Management and leadership are disciplines: Like so much else in life, the critical variable is the human element— it’s us. We’re both the good news and the bad news, for the disciplines of management and leadership are like lumps of clay in our hands: What will we shape them to be, and why?
And what about that thing we call ‘worth?’ Will our results simply be documented and archived away in a binder on a shelf, or will they become part of our ongoing work culture, banishing mediocrity forever? Will they be our history, or will they be our ever-evolving story, with the greatest chapters still to be written, and the book a resource never closed? Can our worthwhile work today become our greatest legacy tomorrow? Where does the ‘in-service’ part come in?
Say “Alaka‘i” and talk to me!
Exploring those questions will be what I write about here, and I will be asking you to talk back and not just read. I am hoping that Say “Alaka‘i” will become a dialogue between us; a place we talk story about what management and leadership can deliver to us in Hawai‘i when they are done right. I am exceptionally grateful to the Honolulu Advertiser for giving us this forum of positive expectancy.
We have incredible sense of place to draw from. As I wrote in my book, and speak about constantly to spread the message best I can, I believe that Hawai‘i is optimally suited to lead the world in modeling values-centered work, I truly do, for we live with something good and right by its very nature: Aloha. How incredibly blessed we are to have Aloha as the rootstock of all our values, all our strengths, and all our collective mana‘o (beliefs and convictions). Aloha constantly challenges us to be better.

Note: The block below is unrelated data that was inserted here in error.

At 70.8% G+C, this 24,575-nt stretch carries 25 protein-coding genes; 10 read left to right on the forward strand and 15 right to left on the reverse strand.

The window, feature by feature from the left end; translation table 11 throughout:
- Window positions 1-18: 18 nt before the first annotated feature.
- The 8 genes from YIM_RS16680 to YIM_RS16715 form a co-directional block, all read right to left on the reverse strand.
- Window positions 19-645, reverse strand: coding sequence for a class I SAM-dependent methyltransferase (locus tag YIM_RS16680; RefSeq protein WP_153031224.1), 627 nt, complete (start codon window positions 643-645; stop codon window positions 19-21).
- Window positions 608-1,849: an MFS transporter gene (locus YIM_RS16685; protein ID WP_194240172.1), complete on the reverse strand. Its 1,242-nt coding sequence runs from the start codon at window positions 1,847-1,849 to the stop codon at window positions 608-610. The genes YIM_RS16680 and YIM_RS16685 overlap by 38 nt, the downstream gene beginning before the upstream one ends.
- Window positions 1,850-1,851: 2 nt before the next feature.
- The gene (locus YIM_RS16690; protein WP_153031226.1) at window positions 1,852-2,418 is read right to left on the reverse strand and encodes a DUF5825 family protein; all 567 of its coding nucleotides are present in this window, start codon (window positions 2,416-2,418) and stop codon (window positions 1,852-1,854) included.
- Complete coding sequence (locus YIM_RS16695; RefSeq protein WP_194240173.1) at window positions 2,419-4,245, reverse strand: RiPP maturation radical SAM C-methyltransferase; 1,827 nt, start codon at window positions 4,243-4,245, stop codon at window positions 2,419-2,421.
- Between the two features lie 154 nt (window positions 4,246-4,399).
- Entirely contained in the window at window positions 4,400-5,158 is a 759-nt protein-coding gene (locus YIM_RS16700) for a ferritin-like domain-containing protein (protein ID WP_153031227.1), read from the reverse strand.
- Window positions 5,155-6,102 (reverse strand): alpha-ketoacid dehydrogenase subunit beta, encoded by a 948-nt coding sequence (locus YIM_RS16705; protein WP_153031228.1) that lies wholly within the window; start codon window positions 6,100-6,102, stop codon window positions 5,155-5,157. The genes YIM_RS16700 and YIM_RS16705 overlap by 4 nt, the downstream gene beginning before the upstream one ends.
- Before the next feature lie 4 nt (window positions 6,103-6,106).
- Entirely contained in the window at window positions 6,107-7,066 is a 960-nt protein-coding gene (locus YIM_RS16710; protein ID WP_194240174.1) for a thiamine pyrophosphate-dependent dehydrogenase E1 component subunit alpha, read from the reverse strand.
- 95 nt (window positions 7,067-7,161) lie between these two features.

Ho‘ohana Kākou: It takes all of us to reap the good and make it better; will you join me?
There may be a third day of posting for Say “Alaka‘i”
I say there may be because a third day, Sunday, will depend on you.
I will blog here each Tuesday and Thursday. We will add Sunday as the day I respond in more detail to any dialogue we’ve started in the comment boxes, or I can answer specific questions you write in about, so email me at any time. BE Alaka‘i to start, by leading me to the writing you feel you will benefit from the most.
Mahalo for reading today, and I hope to welcome you here often.
Say “Alaka‘i” and we will Ho‘ohana together.
Start our talk-story today!
Leave me a comment and share your aloha, would you? What are your questions about management and leadership? Give me your expectations; what are you hoping I will write about?